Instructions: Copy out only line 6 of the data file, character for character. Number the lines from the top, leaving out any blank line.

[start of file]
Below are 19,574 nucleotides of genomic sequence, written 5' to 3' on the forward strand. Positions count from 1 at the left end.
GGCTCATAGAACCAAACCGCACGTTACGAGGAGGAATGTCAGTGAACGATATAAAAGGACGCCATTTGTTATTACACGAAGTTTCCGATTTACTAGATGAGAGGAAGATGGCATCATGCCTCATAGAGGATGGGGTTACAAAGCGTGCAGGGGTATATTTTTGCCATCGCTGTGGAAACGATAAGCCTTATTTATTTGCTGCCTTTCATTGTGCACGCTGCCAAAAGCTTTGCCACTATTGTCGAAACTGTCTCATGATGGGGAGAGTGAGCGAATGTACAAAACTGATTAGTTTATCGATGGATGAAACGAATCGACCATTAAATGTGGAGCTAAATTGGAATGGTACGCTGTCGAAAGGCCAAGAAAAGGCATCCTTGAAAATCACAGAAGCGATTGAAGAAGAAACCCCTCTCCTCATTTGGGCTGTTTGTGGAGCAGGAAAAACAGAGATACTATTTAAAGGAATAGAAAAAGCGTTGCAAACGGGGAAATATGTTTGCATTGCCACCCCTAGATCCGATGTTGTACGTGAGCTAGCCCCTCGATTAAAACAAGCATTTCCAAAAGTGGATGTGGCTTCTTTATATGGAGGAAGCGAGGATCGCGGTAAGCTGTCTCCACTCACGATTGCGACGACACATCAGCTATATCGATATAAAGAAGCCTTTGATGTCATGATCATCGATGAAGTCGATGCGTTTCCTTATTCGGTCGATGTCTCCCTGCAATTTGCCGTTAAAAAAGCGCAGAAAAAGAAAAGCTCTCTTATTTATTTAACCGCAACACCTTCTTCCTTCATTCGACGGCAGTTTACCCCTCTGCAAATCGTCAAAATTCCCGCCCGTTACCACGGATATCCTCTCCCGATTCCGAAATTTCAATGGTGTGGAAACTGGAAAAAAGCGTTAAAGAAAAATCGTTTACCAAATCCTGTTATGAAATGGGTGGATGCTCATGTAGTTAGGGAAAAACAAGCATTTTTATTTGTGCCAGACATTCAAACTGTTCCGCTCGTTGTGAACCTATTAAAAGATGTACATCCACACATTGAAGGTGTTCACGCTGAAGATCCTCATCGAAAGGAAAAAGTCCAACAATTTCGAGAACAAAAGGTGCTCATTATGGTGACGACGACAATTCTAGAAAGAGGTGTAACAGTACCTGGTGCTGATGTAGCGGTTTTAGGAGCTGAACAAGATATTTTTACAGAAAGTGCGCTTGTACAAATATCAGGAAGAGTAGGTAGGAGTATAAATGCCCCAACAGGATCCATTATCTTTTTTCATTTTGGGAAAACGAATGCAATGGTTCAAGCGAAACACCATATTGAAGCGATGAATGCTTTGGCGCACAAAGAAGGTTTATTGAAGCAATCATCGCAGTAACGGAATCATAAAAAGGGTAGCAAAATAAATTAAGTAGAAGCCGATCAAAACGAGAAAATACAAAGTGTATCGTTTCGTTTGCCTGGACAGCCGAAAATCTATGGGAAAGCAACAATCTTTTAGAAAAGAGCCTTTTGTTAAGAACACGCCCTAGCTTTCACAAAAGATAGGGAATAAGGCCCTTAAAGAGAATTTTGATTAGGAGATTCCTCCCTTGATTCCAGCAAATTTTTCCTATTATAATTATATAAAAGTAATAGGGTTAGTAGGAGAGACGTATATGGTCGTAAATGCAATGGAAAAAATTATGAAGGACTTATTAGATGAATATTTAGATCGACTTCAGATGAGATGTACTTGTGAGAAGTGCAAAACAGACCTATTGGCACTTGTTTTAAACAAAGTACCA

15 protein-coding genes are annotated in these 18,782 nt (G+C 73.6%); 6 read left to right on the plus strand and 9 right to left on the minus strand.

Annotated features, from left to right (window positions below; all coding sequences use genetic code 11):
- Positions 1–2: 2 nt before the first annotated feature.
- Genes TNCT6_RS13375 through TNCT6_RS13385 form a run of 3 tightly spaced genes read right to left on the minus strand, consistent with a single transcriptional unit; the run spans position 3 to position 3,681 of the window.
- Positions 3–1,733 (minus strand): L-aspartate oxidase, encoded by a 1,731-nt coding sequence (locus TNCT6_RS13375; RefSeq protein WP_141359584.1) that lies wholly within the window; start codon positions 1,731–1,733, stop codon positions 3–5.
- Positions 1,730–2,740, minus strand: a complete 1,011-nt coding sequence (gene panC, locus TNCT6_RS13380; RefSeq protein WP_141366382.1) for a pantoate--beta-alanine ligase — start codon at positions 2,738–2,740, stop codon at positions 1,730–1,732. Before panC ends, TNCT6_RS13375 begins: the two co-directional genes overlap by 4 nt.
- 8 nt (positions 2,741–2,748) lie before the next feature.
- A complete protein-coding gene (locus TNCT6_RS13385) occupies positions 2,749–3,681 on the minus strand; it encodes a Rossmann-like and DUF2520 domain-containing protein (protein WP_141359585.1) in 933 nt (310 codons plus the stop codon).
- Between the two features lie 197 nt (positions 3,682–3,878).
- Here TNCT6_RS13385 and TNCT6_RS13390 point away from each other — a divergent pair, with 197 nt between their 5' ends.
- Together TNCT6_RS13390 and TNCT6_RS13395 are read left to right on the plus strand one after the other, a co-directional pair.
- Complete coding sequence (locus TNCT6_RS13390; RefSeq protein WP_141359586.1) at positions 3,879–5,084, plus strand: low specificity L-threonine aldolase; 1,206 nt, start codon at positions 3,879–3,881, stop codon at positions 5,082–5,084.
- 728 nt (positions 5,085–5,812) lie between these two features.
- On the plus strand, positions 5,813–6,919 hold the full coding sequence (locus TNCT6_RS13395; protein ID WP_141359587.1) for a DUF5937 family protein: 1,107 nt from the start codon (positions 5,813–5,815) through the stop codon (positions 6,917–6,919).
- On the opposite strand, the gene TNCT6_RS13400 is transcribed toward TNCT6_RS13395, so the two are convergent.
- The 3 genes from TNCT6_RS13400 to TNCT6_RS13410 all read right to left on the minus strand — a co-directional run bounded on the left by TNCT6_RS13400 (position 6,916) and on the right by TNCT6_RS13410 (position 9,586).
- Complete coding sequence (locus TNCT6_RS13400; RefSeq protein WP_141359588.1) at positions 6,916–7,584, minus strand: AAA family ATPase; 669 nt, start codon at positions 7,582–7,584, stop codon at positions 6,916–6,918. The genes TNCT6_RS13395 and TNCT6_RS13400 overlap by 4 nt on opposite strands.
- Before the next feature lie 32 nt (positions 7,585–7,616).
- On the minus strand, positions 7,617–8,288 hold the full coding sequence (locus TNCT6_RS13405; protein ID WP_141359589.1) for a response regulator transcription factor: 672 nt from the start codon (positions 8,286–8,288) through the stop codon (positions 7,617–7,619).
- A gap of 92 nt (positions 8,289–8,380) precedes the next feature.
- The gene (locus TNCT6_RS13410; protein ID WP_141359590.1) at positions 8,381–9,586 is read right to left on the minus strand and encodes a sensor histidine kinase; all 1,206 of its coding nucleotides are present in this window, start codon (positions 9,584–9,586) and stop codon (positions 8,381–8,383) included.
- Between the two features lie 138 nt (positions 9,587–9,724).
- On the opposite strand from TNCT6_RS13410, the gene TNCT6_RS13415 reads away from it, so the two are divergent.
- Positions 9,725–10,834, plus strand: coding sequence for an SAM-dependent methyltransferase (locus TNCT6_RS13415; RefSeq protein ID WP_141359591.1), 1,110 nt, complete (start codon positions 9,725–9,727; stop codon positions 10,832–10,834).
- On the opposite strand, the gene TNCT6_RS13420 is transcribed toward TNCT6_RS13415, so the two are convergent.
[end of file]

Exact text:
- Genes TNCT6_RS13375 through TNCT6_RS13385 form a run of 3 tightly spaced genes read right to left on the minus strand, consistent with a single transcriptional unit; the run spans position 3 to position 3,681 of the window.